Doug’s passion to collect extended to a very special Gravely tractor. David tells the story this way.
“The walk behind Gravely was the tractor of choice to mow over the hills at “the Christmas Tree farm” in Horner. Everyone that helped there got a chance to curse or praise the Gravely. It was only much later that there was one that had an electric starter so everyone remembers pulling and pulling the rope starter – seldom starting on the first try. You didn’t live until you experienced the motor kick back and with the rope in hand nearly breaking your arm when it jerked back. Doug took one of the old farm Gravely’s and had it completely restored to pristine (better than new), museum quality condition.”
Doug was a technician at the 167th Airlift Wing of the West Virginia Air National Guard right here in Martinsburg. That wing is an airlift unit that flies the C-17 Globemaster III aircraft. Doug has many a photo standing beside those big birds! Integrity, honesty and loyalty are all key traits of those who serve in the United States Forces – and Doug represented all those aspects.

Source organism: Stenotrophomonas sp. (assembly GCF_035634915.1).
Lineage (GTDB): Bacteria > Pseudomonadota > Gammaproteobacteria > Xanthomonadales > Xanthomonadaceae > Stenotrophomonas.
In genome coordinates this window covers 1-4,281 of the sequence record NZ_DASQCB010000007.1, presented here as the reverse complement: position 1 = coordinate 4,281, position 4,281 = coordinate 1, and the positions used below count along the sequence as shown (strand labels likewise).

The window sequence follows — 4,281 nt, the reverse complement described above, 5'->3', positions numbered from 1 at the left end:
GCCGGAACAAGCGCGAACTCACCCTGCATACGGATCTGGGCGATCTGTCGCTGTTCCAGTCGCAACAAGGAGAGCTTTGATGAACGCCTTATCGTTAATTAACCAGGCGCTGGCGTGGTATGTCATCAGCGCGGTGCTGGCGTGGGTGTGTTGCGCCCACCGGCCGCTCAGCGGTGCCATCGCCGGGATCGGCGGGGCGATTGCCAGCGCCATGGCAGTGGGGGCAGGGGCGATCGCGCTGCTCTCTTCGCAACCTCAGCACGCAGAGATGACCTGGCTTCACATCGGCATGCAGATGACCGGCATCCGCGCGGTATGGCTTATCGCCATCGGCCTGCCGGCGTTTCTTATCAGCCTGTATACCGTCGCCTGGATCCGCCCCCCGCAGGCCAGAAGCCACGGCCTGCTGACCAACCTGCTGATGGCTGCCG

Lyndon remembers that Doug was as loyal to his dogs, Tessa and Leyna, as they were to him. Tessa was a white German Shepherd who exhibited intelligence, devotion and loyalty to Doug, courage, a steady demeanor, versatility, and physical prowess. Both Tessa and Leyna – in one form or another – were physically at Doug’s side when he passed.
Ps 40:1-3 states “I waited patiently for the LORD; he turned to me and heard my cry. He lifted me out of …the mud and mire; he set my feet on a rock and gave me a firm place to stand. He put a new song in my mouth, a hymn of praise to our God. Many will see and fear and put their trust in the LORD.”